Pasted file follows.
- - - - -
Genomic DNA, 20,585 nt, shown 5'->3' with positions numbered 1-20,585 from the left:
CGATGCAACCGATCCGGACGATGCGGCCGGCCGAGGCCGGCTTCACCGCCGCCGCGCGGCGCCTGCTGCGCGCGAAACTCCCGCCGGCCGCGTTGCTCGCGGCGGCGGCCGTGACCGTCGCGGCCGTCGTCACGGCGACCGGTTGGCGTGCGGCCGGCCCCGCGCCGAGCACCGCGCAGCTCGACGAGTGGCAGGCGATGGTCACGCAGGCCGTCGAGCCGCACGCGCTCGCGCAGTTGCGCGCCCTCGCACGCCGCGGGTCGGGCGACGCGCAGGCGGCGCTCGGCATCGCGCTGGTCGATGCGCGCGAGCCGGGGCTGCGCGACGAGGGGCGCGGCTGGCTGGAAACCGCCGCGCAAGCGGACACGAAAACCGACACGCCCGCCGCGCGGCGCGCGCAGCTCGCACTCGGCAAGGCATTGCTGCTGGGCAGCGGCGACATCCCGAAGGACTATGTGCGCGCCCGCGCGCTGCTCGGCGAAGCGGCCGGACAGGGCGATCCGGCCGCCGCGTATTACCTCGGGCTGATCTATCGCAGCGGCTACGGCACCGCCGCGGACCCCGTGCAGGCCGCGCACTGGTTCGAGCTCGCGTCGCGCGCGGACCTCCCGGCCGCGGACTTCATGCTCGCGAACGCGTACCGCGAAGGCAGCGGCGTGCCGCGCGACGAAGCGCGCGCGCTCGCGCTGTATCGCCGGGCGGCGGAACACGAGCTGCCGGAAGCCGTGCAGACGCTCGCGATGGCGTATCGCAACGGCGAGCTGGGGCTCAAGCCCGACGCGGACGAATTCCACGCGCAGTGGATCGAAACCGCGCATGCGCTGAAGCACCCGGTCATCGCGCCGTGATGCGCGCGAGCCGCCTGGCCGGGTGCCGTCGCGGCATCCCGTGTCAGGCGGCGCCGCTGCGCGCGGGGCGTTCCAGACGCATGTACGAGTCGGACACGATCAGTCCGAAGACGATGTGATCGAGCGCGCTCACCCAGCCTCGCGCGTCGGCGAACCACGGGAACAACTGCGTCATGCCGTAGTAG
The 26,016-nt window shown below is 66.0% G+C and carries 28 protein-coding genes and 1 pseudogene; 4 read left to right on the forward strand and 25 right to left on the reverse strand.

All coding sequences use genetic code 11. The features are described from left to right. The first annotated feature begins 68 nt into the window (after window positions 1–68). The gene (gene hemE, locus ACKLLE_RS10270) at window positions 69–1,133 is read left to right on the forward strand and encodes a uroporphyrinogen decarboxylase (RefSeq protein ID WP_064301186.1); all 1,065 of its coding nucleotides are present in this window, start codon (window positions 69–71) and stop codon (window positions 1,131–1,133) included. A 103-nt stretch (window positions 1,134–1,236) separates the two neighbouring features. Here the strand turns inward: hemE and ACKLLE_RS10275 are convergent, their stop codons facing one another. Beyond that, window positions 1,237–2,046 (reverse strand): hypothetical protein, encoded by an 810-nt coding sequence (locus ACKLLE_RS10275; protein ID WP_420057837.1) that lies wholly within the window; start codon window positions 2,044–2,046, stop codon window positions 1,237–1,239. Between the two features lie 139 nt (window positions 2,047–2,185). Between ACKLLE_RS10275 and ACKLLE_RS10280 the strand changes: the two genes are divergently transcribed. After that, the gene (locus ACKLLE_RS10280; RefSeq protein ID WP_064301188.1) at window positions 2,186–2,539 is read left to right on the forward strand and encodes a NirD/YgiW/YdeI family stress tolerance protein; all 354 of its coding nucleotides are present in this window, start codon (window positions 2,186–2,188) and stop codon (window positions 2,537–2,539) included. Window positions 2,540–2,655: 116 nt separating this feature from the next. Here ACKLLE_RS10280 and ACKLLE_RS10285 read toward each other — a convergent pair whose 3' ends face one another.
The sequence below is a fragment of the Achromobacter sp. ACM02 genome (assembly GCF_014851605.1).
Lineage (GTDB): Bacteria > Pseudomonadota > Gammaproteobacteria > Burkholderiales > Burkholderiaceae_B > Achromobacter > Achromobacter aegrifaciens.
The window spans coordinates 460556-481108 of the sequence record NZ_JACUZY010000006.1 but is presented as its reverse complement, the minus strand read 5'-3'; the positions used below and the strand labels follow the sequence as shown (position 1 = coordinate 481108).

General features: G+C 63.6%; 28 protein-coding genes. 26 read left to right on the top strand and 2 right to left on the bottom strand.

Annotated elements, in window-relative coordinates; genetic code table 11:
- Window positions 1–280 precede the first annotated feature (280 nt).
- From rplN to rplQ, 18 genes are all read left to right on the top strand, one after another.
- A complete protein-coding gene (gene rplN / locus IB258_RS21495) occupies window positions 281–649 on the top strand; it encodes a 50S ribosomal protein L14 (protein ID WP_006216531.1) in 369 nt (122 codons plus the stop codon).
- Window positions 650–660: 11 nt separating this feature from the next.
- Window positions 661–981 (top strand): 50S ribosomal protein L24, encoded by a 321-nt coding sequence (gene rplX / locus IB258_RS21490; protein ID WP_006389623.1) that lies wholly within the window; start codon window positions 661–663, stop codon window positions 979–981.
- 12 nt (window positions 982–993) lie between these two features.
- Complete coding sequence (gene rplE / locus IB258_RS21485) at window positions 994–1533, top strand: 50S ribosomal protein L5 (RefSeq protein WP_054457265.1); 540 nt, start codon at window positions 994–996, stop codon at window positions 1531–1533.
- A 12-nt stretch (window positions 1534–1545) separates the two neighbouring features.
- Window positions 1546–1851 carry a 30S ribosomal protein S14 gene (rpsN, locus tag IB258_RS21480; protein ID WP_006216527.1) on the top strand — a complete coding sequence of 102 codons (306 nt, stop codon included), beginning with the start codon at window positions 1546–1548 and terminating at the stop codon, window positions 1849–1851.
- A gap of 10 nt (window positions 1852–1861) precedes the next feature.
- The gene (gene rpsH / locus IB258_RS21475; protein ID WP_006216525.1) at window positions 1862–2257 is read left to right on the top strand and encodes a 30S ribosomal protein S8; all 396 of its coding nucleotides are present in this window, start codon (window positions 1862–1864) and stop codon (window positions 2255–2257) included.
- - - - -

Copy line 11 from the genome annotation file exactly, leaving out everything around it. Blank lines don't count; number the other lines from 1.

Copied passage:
- From rplN to rplQ, 18 genes are all read left to right on the top strand, one after another.